Feeding | Sleep | Sleep Position | Consoling Your Baby | Skin and Nail Care | Jaundice | Bowel Movements | Diaper Rash | Circumcision | Care of the Uncircumcised Penis | Fever | Car Seats
- Breast milk or infant formula gives your baby all the nutrition needed for the first 6 months of life.
- Newborns and infants do not need water or juice.
- Until your baby starts eating solid food, all the water needed is obtained from breast milk or formula.
- A baby's nutritional needs during the first year of life are greater than at any other time.
- Baby's will triple their birth weight during the first year.
- Feeding your baby provides more than just good nutrition. It gives you a chance to hold your newborn close, cuddle, and make eye contact.
- Newborns sleep an average of 16 to 17 hours a day, but they may only sleep 1-2 hours at a time.
- As children get older, the total number of hours they need to sleep decreases.
- At 6 months of age, a baby may still wake during the night, but these awakenings should only last a few minutes and the baby should be able to fall back to sleep on his/her own.
- Babies should sleep on their backs. This is because there is an increased risk of Sudden Infant Death Syndrome (SIDS) in babies who sleep on their stomachs.
- Babies' heads and soft spots are not harmed when a baby sleeps on his/her back.
- Pillows, stuffed animals, quilts, and comforters should not be kept on a baby's bed.
- These recommendations are for sleeping babies. "Tummy time" is perfectly safe when a baby is awake!
Consoling Your Baby:
- Crying serves several purposes for a baby:
- It lets the baby call out for help when hungry, wet, or uncomfortable
- It enables the baby to shut out sights and sounds that are too intense to handle
- It helps the baby release tension.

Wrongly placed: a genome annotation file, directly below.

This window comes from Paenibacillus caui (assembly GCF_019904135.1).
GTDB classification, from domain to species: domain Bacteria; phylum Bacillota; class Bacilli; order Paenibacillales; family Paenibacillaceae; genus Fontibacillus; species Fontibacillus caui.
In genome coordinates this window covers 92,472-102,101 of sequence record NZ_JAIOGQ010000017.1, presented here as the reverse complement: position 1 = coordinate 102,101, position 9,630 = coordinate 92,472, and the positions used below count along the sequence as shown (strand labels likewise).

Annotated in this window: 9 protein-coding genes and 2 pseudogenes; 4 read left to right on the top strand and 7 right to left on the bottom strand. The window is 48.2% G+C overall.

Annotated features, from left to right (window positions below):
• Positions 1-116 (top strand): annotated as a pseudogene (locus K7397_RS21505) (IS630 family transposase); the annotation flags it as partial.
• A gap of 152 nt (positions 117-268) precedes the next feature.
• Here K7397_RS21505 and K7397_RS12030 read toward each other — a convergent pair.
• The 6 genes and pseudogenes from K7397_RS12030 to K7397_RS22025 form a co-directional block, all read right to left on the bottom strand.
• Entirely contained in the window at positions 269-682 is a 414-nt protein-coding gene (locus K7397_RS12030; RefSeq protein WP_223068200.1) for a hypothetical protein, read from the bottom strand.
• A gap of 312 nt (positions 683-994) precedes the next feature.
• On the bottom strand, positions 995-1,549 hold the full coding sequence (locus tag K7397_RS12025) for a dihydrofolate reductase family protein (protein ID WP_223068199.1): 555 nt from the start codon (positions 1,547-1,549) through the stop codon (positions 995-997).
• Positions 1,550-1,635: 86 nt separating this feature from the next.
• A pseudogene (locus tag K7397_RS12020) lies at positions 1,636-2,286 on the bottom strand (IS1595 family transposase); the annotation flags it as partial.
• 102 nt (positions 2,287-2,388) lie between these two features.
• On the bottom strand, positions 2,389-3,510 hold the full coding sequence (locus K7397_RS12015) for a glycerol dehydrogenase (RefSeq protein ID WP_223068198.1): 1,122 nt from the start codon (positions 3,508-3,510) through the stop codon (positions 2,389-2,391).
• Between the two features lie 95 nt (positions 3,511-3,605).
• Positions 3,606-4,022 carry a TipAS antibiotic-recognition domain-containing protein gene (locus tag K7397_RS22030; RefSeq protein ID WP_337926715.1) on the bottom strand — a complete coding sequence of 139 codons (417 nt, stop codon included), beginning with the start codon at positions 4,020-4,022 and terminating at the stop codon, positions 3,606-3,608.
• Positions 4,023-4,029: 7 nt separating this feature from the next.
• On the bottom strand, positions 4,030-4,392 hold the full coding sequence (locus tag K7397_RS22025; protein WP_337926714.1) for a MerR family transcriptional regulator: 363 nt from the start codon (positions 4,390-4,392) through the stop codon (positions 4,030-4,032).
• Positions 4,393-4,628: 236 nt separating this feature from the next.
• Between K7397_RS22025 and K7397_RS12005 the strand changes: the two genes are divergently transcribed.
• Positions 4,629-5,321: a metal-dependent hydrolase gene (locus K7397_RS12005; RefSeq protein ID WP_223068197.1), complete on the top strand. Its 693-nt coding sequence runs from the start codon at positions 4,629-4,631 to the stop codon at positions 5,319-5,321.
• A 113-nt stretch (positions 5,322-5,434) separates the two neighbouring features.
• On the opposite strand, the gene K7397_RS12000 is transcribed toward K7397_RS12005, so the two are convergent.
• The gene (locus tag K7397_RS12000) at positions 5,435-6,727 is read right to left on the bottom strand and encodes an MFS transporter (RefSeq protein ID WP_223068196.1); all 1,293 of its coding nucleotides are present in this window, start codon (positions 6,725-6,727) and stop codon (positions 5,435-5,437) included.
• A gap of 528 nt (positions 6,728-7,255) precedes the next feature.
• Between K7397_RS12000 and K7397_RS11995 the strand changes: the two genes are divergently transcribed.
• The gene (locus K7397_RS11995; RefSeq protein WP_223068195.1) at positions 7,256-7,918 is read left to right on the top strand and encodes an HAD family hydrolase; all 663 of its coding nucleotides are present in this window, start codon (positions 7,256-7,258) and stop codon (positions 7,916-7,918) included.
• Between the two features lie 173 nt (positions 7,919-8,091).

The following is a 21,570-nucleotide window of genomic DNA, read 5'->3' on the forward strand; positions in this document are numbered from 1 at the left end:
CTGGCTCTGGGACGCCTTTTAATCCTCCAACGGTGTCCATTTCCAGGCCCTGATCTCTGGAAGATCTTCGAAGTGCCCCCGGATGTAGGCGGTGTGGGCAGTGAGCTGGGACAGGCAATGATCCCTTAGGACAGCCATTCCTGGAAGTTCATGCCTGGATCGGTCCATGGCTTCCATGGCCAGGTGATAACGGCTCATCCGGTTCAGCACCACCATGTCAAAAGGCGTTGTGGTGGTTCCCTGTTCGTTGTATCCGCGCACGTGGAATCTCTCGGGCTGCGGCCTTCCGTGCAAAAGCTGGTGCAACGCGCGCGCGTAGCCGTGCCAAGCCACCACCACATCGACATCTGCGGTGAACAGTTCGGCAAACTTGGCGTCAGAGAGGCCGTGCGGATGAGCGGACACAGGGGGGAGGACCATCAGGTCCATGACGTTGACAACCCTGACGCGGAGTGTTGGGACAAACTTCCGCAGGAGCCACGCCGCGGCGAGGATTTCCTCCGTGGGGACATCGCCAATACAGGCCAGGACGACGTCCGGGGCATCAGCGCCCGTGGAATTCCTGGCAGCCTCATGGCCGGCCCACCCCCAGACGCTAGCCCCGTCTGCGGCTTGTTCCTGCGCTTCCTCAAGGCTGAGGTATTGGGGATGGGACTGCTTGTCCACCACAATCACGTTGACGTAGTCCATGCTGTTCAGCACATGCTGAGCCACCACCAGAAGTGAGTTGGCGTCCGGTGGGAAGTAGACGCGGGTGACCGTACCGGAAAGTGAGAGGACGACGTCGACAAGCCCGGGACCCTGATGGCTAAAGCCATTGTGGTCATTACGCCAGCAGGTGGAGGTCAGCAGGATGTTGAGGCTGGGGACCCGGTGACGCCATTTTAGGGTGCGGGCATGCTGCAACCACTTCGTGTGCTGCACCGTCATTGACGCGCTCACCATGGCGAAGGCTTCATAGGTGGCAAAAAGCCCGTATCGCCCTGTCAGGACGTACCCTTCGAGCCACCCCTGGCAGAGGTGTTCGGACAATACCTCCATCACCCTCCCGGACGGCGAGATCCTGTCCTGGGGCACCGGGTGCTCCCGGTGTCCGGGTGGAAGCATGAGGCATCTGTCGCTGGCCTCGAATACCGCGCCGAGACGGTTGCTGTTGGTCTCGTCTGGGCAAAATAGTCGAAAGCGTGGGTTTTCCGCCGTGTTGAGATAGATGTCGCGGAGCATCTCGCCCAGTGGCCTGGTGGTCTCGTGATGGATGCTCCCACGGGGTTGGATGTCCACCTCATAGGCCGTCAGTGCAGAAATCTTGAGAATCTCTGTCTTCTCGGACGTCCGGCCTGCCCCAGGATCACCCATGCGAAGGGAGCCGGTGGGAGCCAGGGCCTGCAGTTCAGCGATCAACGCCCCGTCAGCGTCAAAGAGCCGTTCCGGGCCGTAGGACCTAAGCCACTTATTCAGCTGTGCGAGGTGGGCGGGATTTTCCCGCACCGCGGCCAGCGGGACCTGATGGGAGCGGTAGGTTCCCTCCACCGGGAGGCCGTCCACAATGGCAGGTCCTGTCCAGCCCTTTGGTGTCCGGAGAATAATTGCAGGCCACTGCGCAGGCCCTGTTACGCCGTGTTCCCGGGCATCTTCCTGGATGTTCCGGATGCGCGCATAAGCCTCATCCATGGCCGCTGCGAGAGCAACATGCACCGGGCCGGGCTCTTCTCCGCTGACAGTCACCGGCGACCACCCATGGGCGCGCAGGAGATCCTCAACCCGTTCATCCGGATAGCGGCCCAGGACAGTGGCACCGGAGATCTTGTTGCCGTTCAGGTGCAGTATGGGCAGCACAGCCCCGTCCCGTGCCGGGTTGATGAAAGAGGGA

- The best way to handle your baby's crying is to respond promptly.
- You cannot spoil a newborn by giving lots of attention and responding to crying.
- If your baby is cold, wet or hungry, respond to the crying by meeting his or her needs (warm up, feed, change diaper).
- If your baby does not fall asleep and remains inconsolable, he or she could be sick. Let your baby's doctor know!
Skin and Nail Care:
- Newborn babies have very sensitive skin, and are very susceptible to irritation from chemicals in new clothing, soaps or detergents.
- Newborns should have all their clothing and bedding washed and double rinsed before being used.
- Newborns normally do not need any lotions, oils, or powders,
- If your baby has very dry skin, you can use a small amount of non-perfumed baby lotion on the dry areas,
- Do not use any skin care products that are not specifically for babies because they may contain perfumes or chemicals that can irritate a baby's skin,
- Newborns' nails should be kept short and smooth to prevent them from scratching themselves
- You can use a soft emery board or baby nail-clippers to trim the nails
- It may be easiest to trim nails when the baby is asleep and lying still
- 60% of newborns become jaundiced.